What is a step sequencer?
Step sequencers were originally hardware modules. They produced a limited number of control signals in a steady, pulsed sequence that kept repeating until deactivated. The output of the signal could be sent to some other synthesizer module, such as an oscillator or audio filter. If you sustained a single note while the step sequencer was active, the changing voltage, when assigned to the frequency of an oscillator, would produce a repeating sequence of changing pitches.
Step sequencers continue to evolve. Practical application grew to include such things as triggering synthesized drum sounds (often called “pattern sequencers”), modulating the amplitudes of sounds and controlling the cutoff and center frequency of audio filters. Today, you can assign the output of a step sequencer to almost any function on a synthesizer. You can use them to control oscillator frequency (pitch), amplitude, and a filter cutoff.
The typical step sequencer has a set of controls that allow the user to control the speed at which the sequencer goes thru the steps, determine how many steps are used (up to the maximum available), choose which steps are active or inactive, set the control voltage and duration (gate time) for every step, and assign the output to a synthesizer element. Many step sequencers also have several rows of controls for each step. You can assign these Individual rows to different destinations, producing layered patterns within the sets of steps.
The step sequencer offers a type of modulation source similar to the output of a sample-and-hold LFO. However, it has much greater control. Whereas the sample-and-hold oscillator can usually synchronize its stepped output to a tempo or rhythm, the output levels of steps are random and non-repeating. Step sequencers, by contrast, not only sync the tempo but allow you to determine the exact output level of every step. You can also activate and deactivate individual steps. Additionally, by adjusting the gate time or duration of the steps create longer or shorter note values.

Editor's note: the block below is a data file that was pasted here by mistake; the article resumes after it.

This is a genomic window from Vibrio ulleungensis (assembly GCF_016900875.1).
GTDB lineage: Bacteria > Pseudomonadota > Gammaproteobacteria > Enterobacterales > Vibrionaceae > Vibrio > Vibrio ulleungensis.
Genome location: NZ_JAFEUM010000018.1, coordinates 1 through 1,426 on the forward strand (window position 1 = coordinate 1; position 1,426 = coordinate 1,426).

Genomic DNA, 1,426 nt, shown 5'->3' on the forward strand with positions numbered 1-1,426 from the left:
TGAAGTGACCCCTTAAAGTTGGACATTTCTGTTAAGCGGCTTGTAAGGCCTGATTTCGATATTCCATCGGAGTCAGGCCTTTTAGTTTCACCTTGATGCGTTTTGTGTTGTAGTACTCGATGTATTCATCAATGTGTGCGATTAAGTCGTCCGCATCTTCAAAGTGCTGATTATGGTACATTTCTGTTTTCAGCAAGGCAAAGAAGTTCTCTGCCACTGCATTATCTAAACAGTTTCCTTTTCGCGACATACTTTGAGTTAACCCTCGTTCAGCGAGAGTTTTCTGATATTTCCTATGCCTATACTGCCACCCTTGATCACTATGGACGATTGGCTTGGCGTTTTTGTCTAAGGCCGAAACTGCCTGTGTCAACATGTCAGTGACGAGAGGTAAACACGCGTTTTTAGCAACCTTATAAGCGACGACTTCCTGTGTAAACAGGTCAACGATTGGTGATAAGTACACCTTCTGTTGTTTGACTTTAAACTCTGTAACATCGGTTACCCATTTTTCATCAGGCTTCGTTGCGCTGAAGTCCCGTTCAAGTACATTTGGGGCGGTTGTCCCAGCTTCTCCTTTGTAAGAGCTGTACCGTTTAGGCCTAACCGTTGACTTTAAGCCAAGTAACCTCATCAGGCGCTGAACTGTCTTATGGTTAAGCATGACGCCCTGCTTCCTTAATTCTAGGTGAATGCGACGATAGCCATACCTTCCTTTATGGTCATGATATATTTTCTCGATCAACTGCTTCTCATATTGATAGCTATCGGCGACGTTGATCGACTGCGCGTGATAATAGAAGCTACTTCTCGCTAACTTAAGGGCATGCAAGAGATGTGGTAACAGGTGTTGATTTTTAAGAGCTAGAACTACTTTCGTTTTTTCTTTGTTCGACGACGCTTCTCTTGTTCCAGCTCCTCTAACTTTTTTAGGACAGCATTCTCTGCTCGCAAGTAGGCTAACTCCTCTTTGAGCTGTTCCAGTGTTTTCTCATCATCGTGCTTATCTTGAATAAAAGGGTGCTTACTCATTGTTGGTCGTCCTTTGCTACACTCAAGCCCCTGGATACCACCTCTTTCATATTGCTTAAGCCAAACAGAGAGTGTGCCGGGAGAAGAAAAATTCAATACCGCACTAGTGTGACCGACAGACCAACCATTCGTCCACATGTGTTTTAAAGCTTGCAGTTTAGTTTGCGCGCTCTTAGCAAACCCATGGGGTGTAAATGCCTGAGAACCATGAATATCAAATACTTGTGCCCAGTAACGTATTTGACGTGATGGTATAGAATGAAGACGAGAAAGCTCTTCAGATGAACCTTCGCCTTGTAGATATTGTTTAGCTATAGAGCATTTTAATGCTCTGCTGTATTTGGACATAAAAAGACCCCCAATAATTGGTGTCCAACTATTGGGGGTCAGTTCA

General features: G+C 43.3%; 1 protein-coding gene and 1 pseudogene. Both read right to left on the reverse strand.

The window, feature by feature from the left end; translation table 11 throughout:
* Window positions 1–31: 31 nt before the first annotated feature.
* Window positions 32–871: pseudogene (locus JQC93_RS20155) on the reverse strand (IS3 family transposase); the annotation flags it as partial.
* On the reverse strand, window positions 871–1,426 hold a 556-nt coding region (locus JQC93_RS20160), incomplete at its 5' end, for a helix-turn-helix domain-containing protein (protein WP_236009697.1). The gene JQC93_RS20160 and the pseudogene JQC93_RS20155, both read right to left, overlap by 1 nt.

Now and then
Many step sequencers now provide more than sixteen steps. Some even allow you to create several measures worth of pulses. It is also increasingly common to create more complex rhythms than just eight and sixteen notes, especially for complete pieces of music. However, the step sequencer still remains an important modulator source for creating rhythmically pulsed effects in your sounds.
Sequencers were very popular back in the day. Especially with old school drum machines, synthesizers and other means to a hardware and analog setup before computers were big in the music production industry. Music software nowadays can essentially edit your ‘steps’ to a beat in a more advanced, user-friendly manner. Nevertheless many producers today prefer step sequencers not only for their production setup but when performing on stage as well. Some even use step sequencers as ‘on-the-fly’ recording in front of an audience, not only on stage but perhaps outside for a creative and fun show.